i'm not really sure if they gave the organic method a credit for generating the nitrogen that was used by the following crops and of course they did put the seed costs down as minus, but for an organic farm that is saving seeds this expense could be much less too (after the equipment for seed cleaning has paid for itself the rest is all gravy).
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Found 'prostrate'! And the sloppy mistake there is a reflection of the whole doco! I was not the least bit impressed by it given that I kept wondering where the evidence was. It's all excecutive summary but no detailed that usually follows for those exceutives who really do give a shit, can read and then analyse what is presented.
Does anyone know if there is link to a real report or is Rodale now doing only a dumbed down Dummies job?
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Farm1 wrote: ...

i looked, but i didn't find any data archived any place. they may publish it for a fee or include it in one of their books so they may not ever put the whole data set on the internet.
we'll see... :)
songbird
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Well it won't have any impact on how any of use who post here garden or the opinions we have. Frank will still get hysterical about things that don't accord with his world view :-))
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snipped-for-privacy@anthive.com says...

Got it. Thanks.
We're on the Rodale mailing list but notice hasn't made it through to us yet or it got lost in the usual onslaught rush of emails.
One of our more enthusiastic but technically maladroit friends emailed us something that I now believe was the summary but we couldn't make out what he was trying to tell us and the attachment didn't take.
Notice will be going out across our mailing list soon and my wife will be putting the links on our community gardens advocacy site ASAP.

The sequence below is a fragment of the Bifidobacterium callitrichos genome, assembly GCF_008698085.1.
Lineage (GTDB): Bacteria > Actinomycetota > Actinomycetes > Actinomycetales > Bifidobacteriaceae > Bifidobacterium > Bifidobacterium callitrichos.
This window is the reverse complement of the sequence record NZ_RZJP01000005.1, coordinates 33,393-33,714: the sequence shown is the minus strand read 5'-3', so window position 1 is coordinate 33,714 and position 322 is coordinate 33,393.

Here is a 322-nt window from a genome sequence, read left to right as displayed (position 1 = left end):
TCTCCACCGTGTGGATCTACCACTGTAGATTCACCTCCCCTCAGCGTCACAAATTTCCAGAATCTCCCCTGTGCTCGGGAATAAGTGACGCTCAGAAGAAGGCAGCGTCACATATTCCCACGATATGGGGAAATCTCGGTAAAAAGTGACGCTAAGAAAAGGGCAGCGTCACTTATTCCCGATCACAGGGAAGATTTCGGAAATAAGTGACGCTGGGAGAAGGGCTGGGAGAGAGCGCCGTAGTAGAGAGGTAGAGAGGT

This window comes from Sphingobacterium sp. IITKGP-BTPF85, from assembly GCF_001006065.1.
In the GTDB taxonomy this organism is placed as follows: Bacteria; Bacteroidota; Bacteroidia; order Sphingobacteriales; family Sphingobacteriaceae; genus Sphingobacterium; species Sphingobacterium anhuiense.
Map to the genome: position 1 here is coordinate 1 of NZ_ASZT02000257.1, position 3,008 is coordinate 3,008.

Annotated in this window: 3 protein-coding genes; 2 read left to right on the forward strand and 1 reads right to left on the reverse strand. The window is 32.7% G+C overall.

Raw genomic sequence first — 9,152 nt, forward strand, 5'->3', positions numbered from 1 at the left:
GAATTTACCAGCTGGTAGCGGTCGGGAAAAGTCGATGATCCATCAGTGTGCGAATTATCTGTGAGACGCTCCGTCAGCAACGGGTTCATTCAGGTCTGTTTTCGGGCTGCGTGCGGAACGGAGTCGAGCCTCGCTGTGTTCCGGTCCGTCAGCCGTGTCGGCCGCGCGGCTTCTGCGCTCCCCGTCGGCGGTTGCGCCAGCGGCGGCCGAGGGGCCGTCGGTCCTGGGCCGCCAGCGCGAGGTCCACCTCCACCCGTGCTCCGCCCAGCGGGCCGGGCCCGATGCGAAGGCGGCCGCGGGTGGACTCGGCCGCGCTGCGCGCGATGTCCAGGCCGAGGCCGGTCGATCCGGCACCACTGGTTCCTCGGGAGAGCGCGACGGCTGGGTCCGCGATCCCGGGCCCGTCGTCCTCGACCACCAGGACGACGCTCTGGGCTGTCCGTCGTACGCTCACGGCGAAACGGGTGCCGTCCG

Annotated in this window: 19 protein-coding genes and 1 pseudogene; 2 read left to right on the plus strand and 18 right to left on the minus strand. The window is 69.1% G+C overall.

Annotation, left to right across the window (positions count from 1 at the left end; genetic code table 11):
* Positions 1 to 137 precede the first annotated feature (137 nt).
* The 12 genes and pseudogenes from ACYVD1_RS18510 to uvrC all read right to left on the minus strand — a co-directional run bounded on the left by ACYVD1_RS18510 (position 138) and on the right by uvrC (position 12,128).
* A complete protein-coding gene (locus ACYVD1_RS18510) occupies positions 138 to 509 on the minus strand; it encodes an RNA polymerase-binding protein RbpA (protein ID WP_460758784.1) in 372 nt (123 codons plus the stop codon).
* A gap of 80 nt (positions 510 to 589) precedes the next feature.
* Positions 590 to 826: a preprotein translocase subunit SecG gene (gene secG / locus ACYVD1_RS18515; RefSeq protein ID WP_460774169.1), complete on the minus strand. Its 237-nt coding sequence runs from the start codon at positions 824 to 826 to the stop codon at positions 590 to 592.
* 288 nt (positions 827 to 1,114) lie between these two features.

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phorbin wrote: ...

you're welcome, it's a summary about 13 pages long, not very high on details about specific methods.
songbird
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On Friday, April 19, 2013 9:01:49 PM UTC-6, songbird wrote:

I certainly do like the concept of organic farming but that booklet is PROPAGANDA as bad as the crap put out by the chemical and fertilizer companies. I know of some farmers in this area who have given up on organic farming as the weed problem just overwhelmed them. Trying to fight quack grass and thistles the organic way was totally useless. I believe in using chemicals if and when necessary but should be a last resort.
Round-Up type herbicides should be used as little as possible and certainly not as pre-harvest treatments as some farmers routinely do.
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snipped-for-privacy@hotmail.com says...

farming as the weed problem just overwhelmed them. Trying to fight quack grass and thistles the organic way was totally useless.

You'd have to update yourself on just what these chemicals do to the soil and to living organisms before settling on what is and is not propaganda.
My recent efforts have been spent in the political domain dealing with the political fog of war.
Sometimes I may not be the sharpest pin in the cushion but let me challenge the foundation of your assertion by asking the question, "What was it about this farmer's business that caused him to forego the premium prices that organic production usually nets?"
That opens lines of investigation up to and including the possibility that his organic seed had been contaminated with GMO pollen and he could no longer produce organically. (Look into GMO contamination of flax. It's nearly wiped out some organic flax farmers around here because the GMO RR gene in their seed denies them access to the lucrative European market.)
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It may be propaganda but you have no more evidence for making that statement att his point in time than Rodale provided. They may very well have good evidence to back up everything they say but they didn't bother to provide it in that doco.
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Roy wrote: ...

sounds like they didn't have the right help or ask the right questions. there is more than one "the organic way". those weeds are not impossible to deal with.

unfortunately too many have set up their farms so that the last resort is forced upon them fairly quickly. they have no diversity in crops and few beneficial critters to help.